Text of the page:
Crews complete work to divert Borland Creek back to its original flow bed near Pigeon Road in 150 Mile House on Tuesday, April 28. (Monica Lamb-Yorski photo - Williams Lake Tribune)

Cariboo landscape is changing as freshet evolves: MOTI manager

As of Monday there are 35 road closures

There are now 157 flood-impacted road sites in the Cariboo Transportation District, stretching from Cache Creek to Quesnel, said the region’s ministry of transportation manager.

“As of yesterday we had 35 road closures,” Todd Hubner told the Tribune Tuesday.

Describing the situation as ‘dynamic,’ he noted it ebbs and flows from really good days where MOTI opens six roads and doesn’t have any closures and then the following day they open three and have six close in other areas.

The landscape is changing as freshet evolves, he noted.

“We’ve made what I would consider significant progress, particularly on the low elevation sites. When you look at the 150 Mile House subdivision we’ve got Huston re-established, Mission Road on the south side is re-established and we have Borland Creek back into its channel by the bridge on Pigeon Road.”

Even there, while they have made progress, Pigeon Road has not re-opened at the Borland Creek bridge yet, as there is still work that needs to be done.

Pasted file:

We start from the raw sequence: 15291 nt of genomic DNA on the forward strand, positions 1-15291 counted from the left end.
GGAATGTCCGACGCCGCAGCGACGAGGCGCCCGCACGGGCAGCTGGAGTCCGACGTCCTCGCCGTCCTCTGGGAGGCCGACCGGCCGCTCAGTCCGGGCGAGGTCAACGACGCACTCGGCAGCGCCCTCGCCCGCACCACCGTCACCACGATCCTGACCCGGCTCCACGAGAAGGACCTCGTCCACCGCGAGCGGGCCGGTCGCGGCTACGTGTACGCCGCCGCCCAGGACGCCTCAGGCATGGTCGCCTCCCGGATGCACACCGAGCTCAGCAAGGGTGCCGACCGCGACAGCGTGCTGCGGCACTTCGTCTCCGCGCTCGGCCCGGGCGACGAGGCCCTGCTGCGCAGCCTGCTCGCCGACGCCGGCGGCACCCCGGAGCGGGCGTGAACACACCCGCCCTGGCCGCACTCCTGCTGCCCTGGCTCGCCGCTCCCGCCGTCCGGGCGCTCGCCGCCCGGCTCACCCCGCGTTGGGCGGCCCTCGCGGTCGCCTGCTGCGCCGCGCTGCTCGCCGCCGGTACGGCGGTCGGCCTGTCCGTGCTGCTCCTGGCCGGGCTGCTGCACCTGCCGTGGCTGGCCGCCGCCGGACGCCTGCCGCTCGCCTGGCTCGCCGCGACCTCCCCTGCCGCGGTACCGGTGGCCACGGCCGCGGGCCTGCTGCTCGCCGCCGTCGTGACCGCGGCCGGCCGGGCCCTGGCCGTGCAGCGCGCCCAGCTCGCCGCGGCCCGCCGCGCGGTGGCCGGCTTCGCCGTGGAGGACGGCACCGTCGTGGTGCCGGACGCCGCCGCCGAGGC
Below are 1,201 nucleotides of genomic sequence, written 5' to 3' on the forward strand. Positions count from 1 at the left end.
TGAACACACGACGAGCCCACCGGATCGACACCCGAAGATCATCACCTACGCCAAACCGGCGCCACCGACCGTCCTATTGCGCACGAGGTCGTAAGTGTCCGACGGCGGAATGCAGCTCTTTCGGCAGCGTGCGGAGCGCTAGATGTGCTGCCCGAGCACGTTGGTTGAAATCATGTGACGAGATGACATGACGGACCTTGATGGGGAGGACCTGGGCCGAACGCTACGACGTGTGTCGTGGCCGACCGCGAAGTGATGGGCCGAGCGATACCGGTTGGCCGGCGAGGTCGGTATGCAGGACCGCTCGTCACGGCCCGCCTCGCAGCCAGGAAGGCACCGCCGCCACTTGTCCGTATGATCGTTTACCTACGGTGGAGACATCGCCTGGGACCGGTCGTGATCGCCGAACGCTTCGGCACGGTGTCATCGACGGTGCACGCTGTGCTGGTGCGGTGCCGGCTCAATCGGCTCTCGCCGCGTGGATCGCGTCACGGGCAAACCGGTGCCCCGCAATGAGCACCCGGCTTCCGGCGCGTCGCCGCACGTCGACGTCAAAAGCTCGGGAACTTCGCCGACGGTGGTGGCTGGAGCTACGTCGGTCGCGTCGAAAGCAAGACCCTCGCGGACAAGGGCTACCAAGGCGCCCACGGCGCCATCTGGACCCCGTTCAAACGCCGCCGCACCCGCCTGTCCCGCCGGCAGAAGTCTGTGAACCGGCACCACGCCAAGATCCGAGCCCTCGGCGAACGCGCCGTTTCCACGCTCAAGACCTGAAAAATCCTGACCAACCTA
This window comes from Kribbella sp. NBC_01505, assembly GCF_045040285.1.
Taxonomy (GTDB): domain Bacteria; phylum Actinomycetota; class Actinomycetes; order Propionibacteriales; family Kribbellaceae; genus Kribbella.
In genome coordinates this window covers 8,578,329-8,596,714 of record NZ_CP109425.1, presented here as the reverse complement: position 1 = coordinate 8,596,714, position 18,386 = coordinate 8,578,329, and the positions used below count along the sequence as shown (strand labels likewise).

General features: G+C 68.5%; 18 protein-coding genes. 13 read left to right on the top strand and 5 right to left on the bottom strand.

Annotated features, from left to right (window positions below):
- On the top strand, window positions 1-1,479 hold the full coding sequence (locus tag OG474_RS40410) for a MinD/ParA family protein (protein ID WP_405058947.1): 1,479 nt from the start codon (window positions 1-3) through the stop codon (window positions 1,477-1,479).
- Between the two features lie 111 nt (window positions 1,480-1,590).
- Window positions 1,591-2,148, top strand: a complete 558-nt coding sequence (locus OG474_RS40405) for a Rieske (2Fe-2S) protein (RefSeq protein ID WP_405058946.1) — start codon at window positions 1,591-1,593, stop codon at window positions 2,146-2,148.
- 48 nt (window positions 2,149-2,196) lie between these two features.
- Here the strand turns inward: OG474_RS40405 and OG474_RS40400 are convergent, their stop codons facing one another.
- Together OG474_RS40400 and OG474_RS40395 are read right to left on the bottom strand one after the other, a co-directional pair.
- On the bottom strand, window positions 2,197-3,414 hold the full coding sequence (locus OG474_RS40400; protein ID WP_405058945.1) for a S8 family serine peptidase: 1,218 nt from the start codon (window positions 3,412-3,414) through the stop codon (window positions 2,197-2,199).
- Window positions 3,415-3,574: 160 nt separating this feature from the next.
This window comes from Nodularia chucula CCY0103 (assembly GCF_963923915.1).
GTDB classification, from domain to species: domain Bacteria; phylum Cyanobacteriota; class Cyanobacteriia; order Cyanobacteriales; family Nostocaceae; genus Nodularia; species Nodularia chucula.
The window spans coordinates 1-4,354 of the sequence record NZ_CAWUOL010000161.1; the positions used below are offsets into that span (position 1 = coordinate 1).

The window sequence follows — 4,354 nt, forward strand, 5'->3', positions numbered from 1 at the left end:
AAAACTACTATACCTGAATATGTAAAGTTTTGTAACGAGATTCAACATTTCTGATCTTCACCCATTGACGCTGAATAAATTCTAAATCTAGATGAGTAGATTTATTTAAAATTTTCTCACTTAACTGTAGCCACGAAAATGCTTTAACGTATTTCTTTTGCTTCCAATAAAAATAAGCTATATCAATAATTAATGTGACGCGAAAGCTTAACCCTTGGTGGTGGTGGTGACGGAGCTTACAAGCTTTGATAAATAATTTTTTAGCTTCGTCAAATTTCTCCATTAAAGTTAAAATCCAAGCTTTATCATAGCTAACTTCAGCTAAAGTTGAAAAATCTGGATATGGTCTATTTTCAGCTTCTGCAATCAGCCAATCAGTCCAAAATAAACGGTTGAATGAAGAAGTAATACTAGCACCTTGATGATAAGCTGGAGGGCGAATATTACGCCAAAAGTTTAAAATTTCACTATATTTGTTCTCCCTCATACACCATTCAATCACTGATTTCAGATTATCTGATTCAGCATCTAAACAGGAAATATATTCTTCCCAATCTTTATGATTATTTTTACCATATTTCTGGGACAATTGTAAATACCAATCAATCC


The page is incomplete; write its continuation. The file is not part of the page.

The water levels are going down, compared to last week, and once that happens MOTI can do damage assessments before it re-opens some routes again.

“We are looking to make sure the pavement hasn’t been undercut and making sure our culverts are in good condition as well as our bridge structures.”

Many of the bridges have undergone a lot of stress in many instances at their foundations where water has been high and rushing.

They will be checking adjacent to the bridges and around them as well.

The mobilization has been a ‘real testament’ to Dawson Road Maintenance, Emcon Services Inc. and many local contractors, Hubner said, noting there are 100 pieces of equipment out there on the roads.

Support from MOTI is also going to agencies and municipalities, such as Williams Lake which is dealing with flooding, road washouts, erosion and damage to the sewer sytem.

“We’ve provided them with some rip-rap to aid their efforts there.”

Through Drive BC, the ministry is attempting to provide real-time messaging to the public because the road network is important to everybody, he added.

“Thankfully enough our numbered routes remained open. We have had a few challenges along the way, but we haven’t really had any significant closure of highways. It’s the side road network that has undergone a lot of stress.”

A priority remains to get access back to residents as quickly as possible, he said.

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